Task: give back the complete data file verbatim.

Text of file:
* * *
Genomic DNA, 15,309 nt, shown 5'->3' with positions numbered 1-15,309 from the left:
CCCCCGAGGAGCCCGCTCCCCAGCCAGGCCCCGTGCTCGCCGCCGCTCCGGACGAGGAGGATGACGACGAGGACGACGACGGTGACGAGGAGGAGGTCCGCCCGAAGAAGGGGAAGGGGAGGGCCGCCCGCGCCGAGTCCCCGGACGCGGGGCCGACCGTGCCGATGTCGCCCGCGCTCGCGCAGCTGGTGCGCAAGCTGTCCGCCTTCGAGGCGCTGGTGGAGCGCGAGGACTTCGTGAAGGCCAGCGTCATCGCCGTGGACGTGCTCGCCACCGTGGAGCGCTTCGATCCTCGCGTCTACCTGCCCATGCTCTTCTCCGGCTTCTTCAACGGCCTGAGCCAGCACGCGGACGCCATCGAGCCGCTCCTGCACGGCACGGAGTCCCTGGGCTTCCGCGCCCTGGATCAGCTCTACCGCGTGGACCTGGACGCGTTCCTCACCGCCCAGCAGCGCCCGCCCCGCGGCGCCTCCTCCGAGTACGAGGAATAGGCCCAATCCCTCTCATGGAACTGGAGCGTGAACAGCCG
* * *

Genomic DNA, 15,309 nt, shown 5'->3' with positions numbered 1-15,309 from the left:
CCCCCGAGGAGCCCGCTCCCCAGCCAGGCCCCGTGCTCGCCGCCGCTCCGGACGAGGAGGATGACGACGAGGACGACGACGGTGACGAGGAGGAGGTCCGCCCGAAGAAGGGGAAGGGGAGGGCCGCCCGCGCCGAGTCCCCGGACGCGGGGCCGACCGTGCCGATGTCGCCCGCGCTCGCGCAGCTGGTGCGCAAGCTGTCCGCCTTCGAGGCGCTGGTGGAGCGCGAGGACTTCGTGAAGGCCAGCGTCATCGCCGTGGACGTGCTCGCCACCGTGGAGCGCTTCGATCCTCGCGTCTACCTGCCCATGCTCTTCTCCGGCTTCTTCAACGGCCTGAGCCAGCACGCGGACGCCATCGAGCCGCTCCTGCACGGCACGGAGTCCCTGGGCTTCCGCGCCCTGGATCAGCTCTACCGCGTGGACCTGGACGCGTTCCTCACCGCCCAGCAGCGCCCGCCCCGCGGCGCCTCCTCCGAGTACGAGGAATAGGCCCAATCCCTCTCATGGAACTGGAGCGTGAACAGCCG